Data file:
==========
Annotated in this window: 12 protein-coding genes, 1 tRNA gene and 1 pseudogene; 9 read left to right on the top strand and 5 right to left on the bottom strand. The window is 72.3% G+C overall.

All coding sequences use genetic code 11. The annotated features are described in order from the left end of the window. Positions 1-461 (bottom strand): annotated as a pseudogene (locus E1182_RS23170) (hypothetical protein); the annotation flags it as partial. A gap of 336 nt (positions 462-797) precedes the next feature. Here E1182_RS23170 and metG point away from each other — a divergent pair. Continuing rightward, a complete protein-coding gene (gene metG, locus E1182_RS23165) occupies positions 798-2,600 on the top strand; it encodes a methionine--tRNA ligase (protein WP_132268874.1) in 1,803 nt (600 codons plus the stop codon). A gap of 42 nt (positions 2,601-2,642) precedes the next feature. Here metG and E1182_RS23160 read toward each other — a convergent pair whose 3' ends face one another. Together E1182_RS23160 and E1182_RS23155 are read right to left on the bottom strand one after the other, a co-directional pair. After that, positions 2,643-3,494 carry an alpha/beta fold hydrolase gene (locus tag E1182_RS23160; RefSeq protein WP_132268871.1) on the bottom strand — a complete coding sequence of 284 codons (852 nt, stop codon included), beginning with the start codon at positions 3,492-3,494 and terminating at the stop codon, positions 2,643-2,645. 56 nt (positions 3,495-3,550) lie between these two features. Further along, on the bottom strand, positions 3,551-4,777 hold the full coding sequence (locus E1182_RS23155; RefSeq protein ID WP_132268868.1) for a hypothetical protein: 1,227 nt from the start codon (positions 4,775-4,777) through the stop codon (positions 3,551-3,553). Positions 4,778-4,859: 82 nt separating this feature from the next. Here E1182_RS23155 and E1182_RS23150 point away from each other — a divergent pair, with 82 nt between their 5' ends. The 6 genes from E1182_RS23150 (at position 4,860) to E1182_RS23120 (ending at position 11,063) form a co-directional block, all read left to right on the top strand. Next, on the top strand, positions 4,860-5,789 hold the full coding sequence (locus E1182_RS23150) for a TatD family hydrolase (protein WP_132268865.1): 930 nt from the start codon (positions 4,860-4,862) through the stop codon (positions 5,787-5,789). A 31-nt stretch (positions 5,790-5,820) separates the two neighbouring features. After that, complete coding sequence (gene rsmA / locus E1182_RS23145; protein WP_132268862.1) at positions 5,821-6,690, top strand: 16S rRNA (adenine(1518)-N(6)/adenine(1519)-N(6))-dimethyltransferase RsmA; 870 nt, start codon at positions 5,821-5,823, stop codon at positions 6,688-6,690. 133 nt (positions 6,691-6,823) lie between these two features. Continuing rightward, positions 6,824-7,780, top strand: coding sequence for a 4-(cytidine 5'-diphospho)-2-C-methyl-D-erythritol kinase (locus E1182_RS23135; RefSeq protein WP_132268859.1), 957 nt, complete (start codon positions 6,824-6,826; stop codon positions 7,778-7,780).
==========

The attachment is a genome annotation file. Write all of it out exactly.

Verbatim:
Annotated in this window: 12 protein-coding genes, 1 tRNA gene and 1 pseudogene; 9 read left to right on the top strand and 5 right to left on the bottom strand. The window is 72.3% G+C overall.

All coding sequences use genetic code 11. The annotated features are described in order from the left end of the window. Positions 1-461 (bottom strand): annotated as a pseudogene (locus E1182_RS23170) (hypothetical protein); the annotation flags it as partial. A gap of 336 nt (positions 462-797) precedes the next feature. Here E1182_RS23170 and metG point away from each other — a divergent pair. Continuing rightward, a complete protein-coding gene (gene metG, locus E1182_RS23165) occupies positions 798-2,600 on the top strand; it encodes a methionine--tRNA ligase (protein WP_132268874.1) in 1,803 nt (600 codons plus the stop codon). A gap of 42 nt (positions 2,601-2,642) precedes the next feature. Here metG and E1182_RS23160 read toward each other — a convergent pair whose 3' ends face one another. Together E1182_RS23160 and E1182_RS23155 are read right to left on the bottom strand one after the other, a co-directional pair. After that, positions 2,643-3,494 carry an alpha/beta fold hydrolase gene (locus tag E1182_RS23160; RefSeq protein WP_132268871.1) on the bottom strand — a complete coding sequence of 284 codons (852 nt, stop codon included), beginning with the start codon at positions 3,492-3,494 and terminating at the stop codon, positions 2,643-2,645. 56 nt (positions 3,495-3,550) lie between these two features. Further along, on the bottom strand, positions 3,551-4,777 hold the full coding sequence (locus E1182_RS23155; RefSeq protein ID WP_132268868.1) for a hypothetical protein: 1,227 nt from the start codon (positions 4,775-4,777) through the stop codon (positions 3,551-3,553). Positions 4,778-4,859: 82 nt separating this feature from the next. Here E1182_RS23155 and E1182_RS23150 point away from each other — a divergent pair, with 82 nt between their 5' ends. The 6 genes from E1182_RS23150 (at position 4,860) to E1182_RS23120 (ending at position 11,063) form a co-directional block, all read left to right on the top strand. Next, on the top strand, positions 4,860-5,789 hold the full coding sequence (locus E1182_RS23150) for a TatD family hydrolase (protein WP_132268865.1): 930 nt from the start codon (positions 4,860-4,862) through the stop codon (positions 5,787-5,789). A 31-nt stretch (positions 5,790-5,820) separates the two neighbouring features. After that, complete coding sequence (gene rsmA / locus E1182_RS23145; protein WP_132268862.1) at positions 5,821-6,690, top strand: 16S rRNA (adenine(1518)-N(6)/adenine(1519)-N(6))-dimethyltransferase RsmA; 870 nt, start codon at positions 5,821-5,823, stop codon at positions 6,688-6,690. 133 nt (positions 6,691-6,823) lie between these two features. Continuing rightward, positions 6,824-7,780, top strand: coding sequence for a 4-(cytidine 5'-diphospho)-2-C-methyl-D-erythritol kinase (locus E1182_RS23135; RefSeq protein WP_132268859.1), 957 nt, complete (start codon positions 6,824-6,826; stop codon positions 7,778-7,780).